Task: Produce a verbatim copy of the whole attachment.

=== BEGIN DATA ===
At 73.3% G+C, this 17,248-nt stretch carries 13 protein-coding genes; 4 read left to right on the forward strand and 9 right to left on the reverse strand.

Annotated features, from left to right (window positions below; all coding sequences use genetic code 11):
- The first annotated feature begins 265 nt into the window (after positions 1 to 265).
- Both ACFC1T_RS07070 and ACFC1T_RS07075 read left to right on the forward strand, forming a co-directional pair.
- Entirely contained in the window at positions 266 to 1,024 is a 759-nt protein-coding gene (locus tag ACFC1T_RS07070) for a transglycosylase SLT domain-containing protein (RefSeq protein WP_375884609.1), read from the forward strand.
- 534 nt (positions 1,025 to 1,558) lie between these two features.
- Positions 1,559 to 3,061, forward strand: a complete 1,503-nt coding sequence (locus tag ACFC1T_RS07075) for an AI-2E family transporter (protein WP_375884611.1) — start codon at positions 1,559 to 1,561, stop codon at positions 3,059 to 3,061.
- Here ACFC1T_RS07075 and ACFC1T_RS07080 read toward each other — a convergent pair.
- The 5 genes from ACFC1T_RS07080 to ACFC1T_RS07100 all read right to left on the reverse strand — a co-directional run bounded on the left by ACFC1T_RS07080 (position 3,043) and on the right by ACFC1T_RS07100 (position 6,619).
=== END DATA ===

At 73.3% G+C, this 17,248-nt stretch carries 13 protein-coding genes; 4 read left to right on the forward strand and 9 right to left on the reverse strand.

Annotated features, from left to right (window positions below; all coding sequences use genetic code 11):
- The first annotated feature begins 265 nt into the window (after positions 1 to 265).
- Both ACFC1T_RS07070 and ACFC1T_RS07075 read left to right on the forward strand, forming a co-directional pair.
- Entirely contained in the window at positions 266 to 1,024 is a 759-nt protein-coding gene (locus tag ACFC1T_RS07070) for a transglycosylase SLT domain-containing protein (RefSeq protein WP_375884609.1), read from the forward strand.
- 534 nt (positions 1,025 to 1,558) lie between these two features.
- Positions 1,559 to 3,061, forward strand: a complete 1,503-nt coding sequence (locus tag ACFC1T_RS07075) for an AI-2E family transporter (protein WP_375884611.1) — start codon at positions 1,559 to 1,561, stop codon at positions 3,059 to 3,061.
- Here ACFC1T_RS07075 and ACFC1T_RS07080 read toward each other — a convergent pair.
- The 5 genes from ACFC1T_RS07080 to ACFC1T_RS07100 all read right to left on the reverse strand — a co-directional run bounded on the left by ACFC1T_RS07080 (position 3,043) and on the right by ACFC1T_RS07100 (position 6,619).